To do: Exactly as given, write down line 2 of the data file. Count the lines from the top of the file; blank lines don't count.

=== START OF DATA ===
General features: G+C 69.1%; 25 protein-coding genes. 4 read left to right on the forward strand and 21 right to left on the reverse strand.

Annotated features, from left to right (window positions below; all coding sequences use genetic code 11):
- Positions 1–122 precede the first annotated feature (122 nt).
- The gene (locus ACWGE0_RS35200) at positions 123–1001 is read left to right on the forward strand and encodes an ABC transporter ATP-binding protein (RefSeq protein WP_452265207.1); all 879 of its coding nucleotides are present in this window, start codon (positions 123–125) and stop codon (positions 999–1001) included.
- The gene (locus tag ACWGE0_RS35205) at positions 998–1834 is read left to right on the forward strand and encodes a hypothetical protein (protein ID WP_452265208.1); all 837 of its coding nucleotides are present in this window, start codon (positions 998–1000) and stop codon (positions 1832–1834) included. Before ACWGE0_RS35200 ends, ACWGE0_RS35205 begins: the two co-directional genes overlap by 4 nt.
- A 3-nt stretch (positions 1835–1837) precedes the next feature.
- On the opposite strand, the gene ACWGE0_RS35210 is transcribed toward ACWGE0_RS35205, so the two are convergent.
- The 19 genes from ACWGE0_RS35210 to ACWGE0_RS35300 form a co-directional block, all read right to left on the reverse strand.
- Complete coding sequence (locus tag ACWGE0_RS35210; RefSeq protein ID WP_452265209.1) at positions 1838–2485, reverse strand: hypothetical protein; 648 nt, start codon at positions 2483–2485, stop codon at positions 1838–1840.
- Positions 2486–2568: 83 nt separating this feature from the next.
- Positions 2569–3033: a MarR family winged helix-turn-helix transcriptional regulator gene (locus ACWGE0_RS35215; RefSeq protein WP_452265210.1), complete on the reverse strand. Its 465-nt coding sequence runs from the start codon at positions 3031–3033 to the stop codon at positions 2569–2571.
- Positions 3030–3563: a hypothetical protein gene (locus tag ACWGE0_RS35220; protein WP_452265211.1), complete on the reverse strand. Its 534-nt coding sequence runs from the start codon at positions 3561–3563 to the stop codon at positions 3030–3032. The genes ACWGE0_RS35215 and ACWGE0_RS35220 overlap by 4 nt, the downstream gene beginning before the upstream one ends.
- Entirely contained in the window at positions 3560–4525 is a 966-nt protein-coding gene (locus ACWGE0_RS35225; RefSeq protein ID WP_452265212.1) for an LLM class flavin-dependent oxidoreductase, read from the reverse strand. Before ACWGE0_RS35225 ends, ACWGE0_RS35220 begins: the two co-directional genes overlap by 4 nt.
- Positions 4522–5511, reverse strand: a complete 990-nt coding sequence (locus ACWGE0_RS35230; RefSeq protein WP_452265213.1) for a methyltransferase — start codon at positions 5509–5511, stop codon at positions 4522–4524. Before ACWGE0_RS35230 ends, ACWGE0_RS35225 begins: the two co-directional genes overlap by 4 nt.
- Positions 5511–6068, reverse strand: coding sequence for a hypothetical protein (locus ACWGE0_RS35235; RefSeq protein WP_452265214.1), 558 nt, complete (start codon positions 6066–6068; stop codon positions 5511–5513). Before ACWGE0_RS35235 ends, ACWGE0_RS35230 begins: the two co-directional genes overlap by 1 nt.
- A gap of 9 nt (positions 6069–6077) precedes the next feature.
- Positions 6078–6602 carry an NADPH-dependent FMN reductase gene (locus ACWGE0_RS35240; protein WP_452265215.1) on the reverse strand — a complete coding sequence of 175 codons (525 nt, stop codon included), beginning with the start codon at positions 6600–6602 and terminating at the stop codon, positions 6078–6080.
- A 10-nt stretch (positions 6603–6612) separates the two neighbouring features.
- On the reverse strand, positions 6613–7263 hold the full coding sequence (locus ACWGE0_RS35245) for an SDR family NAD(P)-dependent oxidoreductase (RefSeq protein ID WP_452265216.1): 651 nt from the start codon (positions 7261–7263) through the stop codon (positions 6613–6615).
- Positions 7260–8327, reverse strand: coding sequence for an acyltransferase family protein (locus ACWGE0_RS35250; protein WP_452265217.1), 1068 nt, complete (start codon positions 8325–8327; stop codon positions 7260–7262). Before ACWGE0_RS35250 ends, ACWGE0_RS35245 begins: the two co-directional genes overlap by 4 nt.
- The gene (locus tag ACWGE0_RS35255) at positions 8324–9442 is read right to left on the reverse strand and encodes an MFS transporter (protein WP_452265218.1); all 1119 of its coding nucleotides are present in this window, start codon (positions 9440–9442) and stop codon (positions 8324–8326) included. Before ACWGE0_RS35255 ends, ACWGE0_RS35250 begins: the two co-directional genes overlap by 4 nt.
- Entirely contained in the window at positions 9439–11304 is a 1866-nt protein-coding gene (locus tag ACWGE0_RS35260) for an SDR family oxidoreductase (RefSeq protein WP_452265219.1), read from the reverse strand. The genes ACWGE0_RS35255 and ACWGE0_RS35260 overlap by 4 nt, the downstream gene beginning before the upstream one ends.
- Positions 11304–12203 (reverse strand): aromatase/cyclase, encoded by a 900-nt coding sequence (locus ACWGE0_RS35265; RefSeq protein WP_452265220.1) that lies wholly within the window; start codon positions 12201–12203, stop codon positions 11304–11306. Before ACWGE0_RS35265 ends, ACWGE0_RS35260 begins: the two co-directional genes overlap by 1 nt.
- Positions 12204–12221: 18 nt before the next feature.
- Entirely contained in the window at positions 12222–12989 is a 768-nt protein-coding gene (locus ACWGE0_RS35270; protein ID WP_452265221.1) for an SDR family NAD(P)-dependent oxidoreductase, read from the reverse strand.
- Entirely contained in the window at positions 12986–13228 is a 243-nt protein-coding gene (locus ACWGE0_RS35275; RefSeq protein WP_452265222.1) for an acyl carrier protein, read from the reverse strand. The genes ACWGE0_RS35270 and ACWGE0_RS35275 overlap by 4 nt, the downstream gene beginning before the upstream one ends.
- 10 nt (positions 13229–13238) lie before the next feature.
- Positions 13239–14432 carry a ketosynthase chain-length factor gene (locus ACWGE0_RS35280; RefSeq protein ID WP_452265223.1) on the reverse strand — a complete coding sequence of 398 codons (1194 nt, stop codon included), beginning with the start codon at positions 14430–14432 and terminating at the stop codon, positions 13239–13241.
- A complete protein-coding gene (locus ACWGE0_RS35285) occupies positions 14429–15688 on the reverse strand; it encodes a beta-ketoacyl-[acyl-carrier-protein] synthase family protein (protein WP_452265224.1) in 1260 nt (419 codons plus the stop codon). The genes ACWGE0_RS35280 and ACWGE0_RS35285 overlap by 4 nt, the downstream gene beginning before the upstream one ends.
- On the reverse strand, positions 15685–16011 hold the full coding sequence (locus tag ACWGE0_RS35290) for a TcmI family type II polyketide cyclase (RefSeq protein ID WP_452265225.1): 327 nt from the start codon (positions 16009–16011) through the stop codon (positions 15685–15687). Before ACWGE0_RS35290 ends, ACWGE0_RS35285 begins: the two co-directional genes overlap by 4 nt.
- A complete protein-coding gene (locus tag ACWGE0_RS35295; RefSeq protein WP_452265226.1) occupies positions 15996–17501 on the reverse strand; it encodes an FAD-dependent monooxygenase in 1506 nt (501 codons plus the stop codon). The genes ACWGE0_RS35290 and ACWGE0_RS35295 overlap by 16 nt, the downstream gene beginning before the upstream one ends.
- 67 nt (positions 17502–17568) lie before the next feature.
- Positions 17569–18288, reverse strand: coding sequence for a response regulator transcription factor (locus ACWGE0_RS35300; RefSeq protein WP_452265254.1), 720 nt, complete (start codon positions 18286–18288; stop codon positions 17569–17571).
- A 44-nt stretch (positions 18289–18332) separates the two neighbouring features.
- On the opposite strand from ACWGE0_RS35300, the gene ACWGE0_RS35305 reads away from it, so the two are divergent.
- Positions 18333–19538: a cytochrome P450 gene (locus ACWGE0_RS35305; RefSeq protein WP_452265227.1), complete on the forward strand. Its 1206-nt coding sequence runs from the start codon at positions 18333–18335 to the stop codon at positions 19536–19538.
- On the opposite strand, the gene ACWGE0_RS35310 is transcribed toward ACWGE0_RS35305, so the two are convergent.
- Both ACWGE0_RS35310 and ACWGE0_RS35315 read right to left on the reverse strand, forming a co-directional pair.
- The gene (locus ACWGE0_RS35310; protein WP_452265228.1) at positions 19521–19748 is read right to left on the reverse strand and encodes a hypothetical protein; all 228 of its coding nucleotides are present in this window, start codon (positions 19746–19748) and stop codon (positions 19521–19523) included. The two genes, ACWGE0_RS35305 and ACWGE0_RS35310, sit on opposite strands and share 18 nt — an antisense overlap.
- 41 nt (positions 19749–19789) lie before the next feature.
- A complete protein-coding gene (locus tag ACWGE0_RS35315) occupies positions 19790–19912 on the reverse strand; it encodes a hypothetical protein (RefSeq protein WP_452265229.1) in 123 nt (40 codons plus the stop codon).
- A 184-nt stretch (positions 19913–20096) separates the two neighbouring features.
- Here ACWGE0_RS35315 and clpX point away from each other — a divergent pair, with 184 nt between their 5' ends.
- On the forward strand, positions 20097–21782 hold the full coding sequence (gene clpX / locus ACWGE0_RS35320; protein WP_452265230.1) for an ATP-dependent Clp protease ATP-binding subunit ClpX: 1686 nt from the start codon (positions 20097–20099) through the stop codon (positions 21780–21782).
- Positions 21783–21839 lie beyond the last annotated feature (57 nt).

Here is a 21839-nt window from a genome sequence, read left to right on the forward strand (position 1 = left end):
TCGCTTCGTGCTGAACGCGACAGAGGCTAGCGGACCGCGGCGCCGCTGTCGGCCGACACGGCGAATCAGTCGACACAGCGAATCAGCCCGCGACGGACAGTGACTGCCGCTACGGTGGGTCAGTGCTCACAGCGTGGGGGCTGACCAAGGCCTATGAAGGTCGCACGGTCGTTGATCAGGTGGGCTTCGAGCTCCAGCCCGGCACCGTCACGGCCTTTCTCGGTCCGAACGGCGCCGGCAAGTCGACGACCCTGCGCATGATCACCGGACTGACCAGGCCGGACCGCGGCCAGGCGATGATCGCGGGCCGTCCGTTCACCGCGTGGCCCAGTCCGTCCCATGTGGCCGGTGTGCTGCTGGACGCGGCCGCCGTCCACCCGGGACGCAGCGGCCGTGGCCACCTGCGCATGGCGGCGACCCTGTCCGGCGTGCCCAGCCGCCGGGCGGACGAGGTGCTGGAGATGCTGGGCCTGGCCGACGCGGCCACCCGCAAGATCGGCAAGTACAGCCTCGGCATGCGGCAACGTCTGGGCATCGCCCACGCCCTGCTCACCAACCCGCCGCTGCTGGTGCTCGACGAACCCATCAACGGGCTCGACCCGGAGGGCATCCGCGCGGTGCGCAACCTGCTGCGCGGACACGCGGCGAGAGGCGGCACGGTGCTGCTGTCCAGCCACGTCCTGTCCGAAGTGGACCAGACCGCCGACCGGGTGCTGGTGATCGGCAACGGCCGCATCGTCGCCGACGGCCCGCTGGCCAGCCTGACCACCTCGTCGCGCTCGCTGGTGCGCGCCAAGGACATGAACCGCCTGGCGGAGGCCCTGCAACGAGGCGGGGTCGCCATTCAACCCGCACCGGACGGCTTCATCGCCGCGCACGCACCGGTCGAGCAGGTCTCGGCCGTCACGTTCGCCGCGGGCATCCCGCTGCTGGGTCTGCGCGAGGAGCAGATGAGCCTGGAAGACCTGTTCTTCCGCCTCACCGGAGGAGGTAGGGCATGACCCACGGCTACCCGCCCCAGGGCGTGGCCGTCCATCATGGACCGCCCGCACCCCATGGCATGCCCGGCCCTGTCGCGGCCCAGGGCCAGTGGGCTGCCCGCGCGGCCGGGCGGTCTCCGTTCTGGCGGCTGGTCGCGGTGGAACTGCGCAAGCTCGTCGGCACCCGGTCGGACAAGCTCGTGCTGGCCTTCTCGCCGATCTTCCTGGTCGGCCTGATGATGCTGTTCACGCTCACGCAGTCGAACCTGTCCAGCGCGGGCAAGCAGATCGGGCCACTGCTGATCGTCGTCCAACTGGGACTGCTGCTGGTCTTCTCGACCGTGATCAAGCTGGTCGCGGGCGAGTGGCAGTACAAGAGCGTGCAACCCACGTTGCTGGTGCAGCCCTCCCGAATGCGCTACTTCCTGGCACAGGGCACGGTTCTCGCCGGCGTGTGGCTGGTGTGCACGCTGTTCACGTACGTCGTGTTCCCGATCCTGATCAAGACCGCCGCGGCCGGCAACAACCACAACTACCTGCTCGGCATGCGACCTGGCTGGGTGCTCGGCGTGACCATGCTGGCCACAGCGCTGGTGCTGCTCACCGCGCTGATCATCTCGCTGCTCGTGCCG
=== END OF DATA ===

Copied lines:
Annotated features, from left to right (window positions below; all coding sequences use genetic code 11):